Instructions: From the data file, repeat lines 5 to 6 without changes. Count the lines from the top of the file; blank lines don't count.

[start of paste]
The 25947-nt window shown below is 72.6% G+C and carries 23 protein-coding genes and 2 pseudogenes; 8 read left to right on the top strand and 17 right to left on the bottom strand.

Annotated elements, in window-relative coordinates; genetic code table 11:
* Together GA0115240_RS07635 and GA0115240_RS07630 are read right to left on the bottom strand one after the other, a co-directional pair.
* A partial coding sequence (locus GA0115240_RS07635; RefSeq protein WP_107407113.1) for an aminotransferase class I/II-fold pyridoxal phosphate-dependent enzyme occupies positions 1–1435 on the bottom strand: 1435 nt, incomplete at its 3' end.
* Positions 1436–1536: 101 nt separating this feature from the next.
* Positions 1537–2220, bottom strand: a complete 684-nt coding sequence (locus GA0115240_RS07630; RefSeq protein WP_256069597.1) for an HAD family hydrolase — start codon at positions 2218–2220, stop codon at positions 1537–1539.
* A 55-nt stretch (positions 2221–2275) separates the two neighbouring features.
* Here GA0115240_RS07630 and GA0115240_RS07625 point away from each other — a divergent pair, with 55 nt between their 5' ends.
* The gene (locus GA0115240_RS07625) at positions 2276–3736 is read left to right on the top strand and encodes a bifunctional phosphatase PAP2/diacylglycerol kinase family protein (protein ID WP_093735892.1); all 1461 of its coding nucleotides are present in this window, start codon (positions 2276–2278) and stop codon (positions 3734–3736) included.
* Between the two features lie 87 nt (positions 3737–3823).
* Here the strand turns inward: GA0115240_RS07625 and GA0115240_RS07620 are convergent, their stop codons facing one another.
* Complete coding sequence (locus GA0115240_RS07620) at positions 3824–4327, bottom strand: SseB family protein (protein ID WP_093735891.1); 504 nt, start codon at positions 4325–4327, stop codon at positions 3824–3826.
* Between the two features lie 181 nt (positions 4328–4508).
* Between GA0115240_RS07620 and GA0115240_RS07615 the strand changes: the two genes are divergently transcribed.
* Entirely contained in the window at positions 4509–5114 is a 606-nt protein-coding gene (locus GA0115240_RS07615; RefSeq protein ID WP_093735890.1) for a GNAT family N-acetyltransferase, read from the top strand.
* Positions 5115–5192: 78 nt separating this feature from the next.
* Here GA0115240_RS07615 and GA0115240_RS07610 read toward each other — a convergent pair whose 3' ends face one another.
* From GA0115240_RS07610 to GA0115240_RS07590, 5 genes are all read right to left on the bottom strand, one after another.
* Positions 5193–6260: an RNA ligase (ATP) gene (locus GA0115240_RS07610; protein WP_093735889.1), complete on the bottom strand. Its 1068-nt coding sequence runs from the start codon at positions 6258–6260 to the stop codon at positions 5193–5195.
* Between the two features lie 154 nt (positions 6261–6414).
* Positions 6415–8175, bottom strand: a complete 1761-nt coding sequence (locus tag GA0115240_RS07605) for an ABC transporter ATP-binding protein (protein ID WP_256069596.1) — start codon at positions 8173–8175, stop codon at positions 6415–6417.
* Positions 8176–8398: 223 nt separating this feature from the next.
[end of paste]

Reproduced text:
* Positions 1436–1536: 101 nt separating this feature from the next.
* Positions 1537–2220, bottom strand: a complete 684-nt coding sequence (locus GA0115240_RS07630; RefSeq protein WP_256069597.1) for an HAD family hydrolase — start codon at positions 2218–2220, stop codon at positions 1537–1539.